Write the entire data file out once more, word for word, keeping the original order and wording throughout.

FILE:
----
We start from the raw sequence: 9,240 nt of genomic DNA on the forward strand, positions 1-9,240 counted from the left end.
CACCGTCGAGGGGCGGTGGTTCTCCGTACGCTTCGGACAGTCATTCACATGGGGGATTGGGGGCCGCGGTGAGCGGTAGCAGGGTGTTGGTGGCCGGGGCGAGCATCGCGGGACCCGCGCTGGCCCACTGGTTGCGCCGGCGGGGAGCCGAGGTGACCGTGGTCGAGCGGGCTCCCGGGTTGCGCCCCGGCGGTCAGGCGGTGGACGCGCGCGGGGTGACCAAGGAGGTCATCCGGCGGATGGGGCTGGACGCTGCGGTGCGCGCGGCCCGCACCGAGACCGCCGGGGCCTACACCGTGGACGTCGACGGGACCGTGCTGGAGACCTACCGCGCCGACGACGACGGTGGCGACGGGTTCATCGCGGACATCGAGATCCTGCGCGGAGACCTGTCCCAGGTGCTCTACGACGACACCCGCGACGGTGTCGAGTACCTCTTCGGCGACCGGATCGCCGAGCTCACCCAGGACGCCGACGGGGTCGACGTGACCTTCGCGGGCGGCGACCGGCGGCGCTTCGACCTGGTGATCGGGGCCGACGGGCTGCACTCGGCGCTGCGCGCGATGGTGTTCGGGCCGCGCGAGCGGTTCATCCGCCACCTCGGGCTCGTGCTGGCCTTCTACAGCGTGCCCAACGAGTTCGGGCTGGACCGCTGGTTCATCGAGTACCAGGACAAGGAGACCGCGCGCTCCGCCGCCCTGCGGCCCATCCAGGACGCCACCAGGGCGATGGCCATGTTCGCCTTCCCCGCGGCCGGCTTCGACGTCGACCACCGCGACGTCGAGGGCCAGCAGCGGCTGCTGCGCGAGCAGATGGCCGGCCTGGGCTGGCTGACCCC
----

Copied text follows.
We start from the raw sequence: 9,240 nt of genomic DNA on the forward strand, positions 1-9,240 counted from the left end.
CACCGTCGAGGGGCGGTGGTTCTCCGTACGCTTCGGACAGTCATTCACATGGGGGATTGGGGGCCGCGGTGAGCGGTAGCAGGGTGTTGGTGGCCGGGGCGAGCATCGCGGGACCCGCGCTGGCCCACTGGTTGCGCCGGCGGGGAGCCGAGGTGACCGTGGTCGAGCGGGCTCCCGGGTTGCGCCCCGGCGGTCAGGCGGTGGACGCGCGCGGGGTGACCAAGGAGGTCATCCGGCGGATGGGGCTGGACGCTGCGGTGCGCGCGGCCCGCACCGAGACCGCCGGGGCCTACACCGTGGACGTCGACGGGACCGTGCTGGAGACCTACCGCGCCGACGACGACGGTGGCGACGGGTTCATCGCGGACATCGAGATCCTGCGCGGAGACCTGTCCCAGGTGCTCTACGACGACACCCGCGACGGTGTCGAGTACCTCTTCGGCGACCGGATCGCCGAGCTCACCCAGGACGCCGACGGGGTCGACGTGACCTTCGCGGGCGGCGACCGGCGGCGCTTCGACCTGGTGATCGGGGCCGACGGGCTGCACTCGGCGCTGCGCGCGATGGTGTTCGGGCCGCGCGAGCGGTTCATCCGCCACCTCGGGCTCGTGCTGGCCTTCTACAGCGTGCCCAACGAGTTCGGGCTGGACCGCTGGTTCATCGAGTACCAGGACAAGGAGACCGCGCGCTCCGCCGCCCTGCGGCCCATCCAGGACGCCACCAGGGCGATGGCCATGTTCGCCTTCCCCGCGGCCGGCTTCGACGTCGACCACCGCGACGTCGAGGGCCAGCAGCGGCTGCTGCGCGAGCAGATGGCCGGCCTGGGCTGGCTGACCCC